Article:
The Ombudsman's assessment

11. In the course of her inquiry, the Ombudsman found that, at the time of receiving the complainant’s request for access to documents, the EDA’s system for handling such requests could be improved. There was no reliable system for recording requests made by e-mail, resulting in the Agency becoming aware of the complainant’s request only through the Ombudsman’s intervention. The difficulties experienced in applying Regulation 1049/2001 within the EDA were the result of various issues, including a lack of resources. It was also, in part, related to the nature of the EDA’s work, namely the sphere of defence and security.  This context, which entails the EDA handling information which is sensitive and confidential, had a significant impact on the Agency’s handling of documents and information.

12. At the time of the Ombudsman’s inspection, the proposals for procedures to implement Regulation 1049/2001 were still under discussion within the Agency. However, since the beginning of the Ombudsman’s inquiry, the EDA has made significant improvements and progress in its system for handling requests for public access to documents. Following good cooperation between the EDA’s top management and the Ombudsman’s inquiry team, the Agency has adopted a new, comprehensive policy on access to documents, set out in Decision 17/15 of 9 November 2017. Furthermore, the EDA included in its 2017 Annual Report[4] a chapter on access to documents, introducing this new policy and setting out the work that has been done in this area during the relevant year. In addition to this, the EDA has taken significant steps to raise awareness within the Agency of its obligations concerning access to documents, including through regular training for staff. The Ombudsman welcomes these positive developments and encourages the EDA to continue to follow good administrative practises in its handling of public access to documents requests.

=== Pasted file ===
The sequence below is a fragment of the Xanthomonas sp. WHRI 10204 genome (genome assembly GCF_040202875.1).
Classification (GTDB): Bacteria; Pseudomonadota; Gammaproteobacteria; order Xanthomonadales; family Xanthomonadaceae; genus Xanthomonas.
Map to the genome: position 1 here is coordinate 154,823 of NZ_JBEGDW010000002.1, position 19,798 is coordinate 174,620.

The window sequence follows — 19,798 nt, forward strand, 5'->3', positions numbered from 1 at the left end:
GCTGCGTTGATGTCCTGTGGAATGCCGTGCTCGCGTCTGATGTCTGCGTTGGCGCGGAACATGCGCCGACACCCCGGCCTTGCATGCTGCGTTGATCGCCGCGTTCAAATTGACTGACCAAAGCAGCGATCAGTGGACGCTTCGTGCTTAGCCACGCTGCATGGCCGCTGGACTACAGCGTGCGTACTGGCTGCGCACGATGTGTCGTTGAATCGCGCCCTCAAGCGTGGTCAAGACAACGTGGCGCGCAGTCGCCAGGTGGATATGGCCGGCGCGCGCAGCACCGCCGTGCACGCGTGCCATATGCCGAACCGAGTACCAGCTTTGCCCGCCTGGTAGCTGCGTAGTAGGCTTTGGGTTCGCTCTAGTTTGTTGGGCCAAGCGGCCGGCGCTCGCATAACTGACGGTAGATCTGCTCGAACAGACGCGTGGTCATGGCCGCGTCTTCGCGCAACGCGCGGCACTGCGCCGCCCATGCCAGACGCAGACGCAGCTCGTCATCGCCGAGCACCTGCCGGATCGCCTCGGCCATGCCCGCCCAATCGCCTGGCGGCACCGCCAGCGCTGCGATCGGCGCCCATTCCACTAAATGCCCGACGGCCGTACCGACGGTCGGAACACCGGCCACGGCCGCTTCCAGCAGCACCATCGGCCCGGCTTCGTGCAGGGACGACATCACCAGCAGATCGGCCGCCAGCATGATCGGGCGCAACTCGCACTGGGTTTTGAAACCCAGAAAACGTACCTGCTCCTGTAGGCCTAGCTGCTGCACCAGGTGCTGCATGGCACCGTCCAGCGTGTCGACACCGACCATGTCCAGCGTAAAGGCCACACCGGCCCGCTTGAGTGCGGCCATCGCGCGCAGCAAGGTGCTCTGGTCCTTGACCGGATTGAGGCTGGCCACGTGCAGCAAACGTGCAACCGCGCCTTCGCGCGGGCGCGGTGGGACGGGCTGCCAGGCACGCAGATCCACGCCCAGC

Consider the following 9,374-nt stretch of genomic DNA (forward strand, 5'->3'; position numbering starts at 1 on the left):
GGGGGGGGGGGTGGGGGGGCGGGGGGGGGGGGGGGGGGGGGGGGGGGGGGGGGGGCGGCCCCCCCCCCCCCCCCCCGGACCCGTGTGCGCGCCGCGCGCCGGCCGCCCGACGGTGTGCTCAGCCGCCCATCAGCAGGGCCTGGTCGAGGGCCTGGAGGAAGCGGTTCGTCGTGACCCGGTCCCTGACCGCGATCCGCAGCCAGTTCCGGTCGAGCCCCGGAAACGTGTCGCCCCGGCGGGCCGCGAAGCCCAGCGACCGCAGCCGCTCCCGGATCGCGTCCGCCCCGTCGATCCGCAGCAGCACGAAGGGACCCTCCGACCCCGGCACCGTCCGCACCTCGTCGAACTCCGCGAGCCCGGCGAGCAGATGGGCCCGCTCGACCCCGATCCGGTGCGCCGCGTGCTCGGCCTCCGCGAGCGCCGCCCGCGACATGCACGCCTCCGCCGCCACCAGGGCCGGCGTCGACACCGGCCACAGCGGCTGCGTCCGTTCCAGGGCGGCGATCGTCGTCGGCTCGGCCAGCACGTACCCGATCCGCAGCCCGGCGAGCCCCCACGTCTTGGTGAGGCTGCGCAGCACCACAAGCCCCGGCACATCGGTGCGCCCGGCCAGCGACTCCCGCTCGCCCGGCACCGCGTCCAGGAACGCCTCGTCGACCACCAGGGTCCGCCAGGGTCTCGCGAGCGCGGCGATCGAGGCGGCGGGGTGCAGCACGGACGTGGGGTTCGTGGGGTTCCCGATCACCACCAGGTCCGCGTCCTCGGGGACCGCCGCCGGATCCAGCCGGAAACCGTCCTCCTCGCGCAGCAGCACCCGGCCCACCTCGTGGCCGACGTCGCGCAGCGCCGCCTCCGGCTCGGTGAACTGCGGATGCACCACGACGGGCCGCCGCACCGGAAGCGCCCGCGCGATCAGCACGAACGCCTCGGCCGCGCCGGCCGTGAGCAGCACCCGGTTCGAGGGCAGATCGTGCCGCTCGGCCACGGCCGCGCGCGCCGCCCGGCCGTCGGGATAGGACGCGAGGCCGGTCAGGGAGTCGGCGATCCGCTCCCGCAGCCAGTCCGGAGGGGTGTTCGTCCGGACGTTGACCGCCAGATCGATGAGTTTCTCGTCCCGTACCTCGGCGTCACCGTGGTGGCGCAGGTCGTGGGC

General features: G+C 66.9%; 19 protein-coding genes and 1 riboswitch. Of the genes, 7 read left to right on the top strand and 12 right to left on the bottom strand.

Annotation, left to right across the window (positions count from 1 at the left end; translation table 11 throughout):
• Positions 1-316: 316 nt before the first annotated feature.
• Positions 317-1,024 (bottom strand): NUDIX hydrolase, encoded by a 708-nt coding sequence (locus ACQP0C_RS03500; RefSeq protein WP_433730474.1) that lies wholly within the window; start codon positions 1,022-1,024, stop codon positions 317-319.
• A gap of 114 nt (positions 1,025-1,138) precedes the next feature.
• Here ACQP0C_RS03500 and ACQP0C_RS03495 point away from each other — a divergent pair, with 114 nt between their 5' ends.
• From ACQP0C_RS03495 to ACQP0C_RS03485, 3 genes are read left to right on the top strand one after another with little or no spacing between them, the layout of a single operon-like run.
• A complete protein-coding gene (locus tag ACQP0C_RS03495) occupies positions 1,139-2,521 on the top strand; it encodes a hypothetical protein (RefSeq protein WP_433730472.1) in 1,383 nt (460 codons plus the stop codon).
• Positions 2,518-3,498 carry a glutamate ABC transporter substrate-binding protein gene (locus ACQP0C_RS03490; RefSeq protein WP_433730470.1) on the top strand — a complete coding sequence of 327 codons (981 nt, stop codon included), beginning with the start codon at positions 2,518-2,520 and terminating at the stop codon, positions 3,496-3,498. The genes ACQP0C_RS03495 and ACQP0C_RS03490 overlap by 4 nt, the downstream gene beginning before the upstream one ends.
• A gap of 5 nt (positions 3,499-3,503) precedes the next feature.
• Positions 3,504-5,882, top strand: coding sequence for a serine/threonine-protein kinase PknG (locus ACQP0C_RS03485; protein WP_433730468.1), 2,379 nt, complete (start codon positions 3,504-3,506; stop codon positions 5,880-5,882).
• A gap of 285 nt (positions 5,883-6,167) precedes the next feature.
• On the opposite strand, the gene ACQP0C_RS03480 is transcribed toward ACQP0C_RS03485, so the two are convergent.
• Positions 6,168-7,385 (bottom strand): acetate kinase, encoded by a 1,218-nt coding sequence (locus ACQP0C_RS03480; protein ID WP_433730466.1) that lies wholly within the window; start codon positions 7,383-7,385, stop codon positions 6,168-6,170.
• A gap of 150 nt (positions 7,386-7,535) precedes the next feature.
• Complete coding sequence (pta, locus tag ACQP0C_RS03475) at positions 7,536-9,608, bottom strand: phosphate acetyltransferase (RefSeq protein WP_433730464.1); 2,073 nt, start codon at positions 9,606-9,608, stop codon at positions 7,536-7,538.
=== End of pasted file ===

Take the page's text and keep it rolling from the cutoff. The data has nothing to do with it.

Conclusion

Based on the inquiry, the Ombudsman closes this case with the following conclusion:

The Ombudsman closes the case as settled by the European Defence Agency.

The complainant and the European Defence Agency will be informed of this decision.

 

Emily O'Reilly

European Ombudsman

Strasbourg, 04/07/2018

 

[1] Regulation 1049/2001 of the European Parliament and of the Council of 30 May 2001 regarding public access to European Parliament, Council and Commission documents, available at http://eur-lex.europa.eu/legal-content/EN/TXT/PDF/?uri=CELEX:32001R1049&rid=1

[2] Article 7(1) of Regulation 1049/2001.

[3] Article 7(3) of Regulation 1049/2001.

[4] European Defence Agency’s Annual Report 2017, available at https://www.eda.europa.eu/docs/default-source/eda-annual-reports/eda-2017-annual-report-final.pdf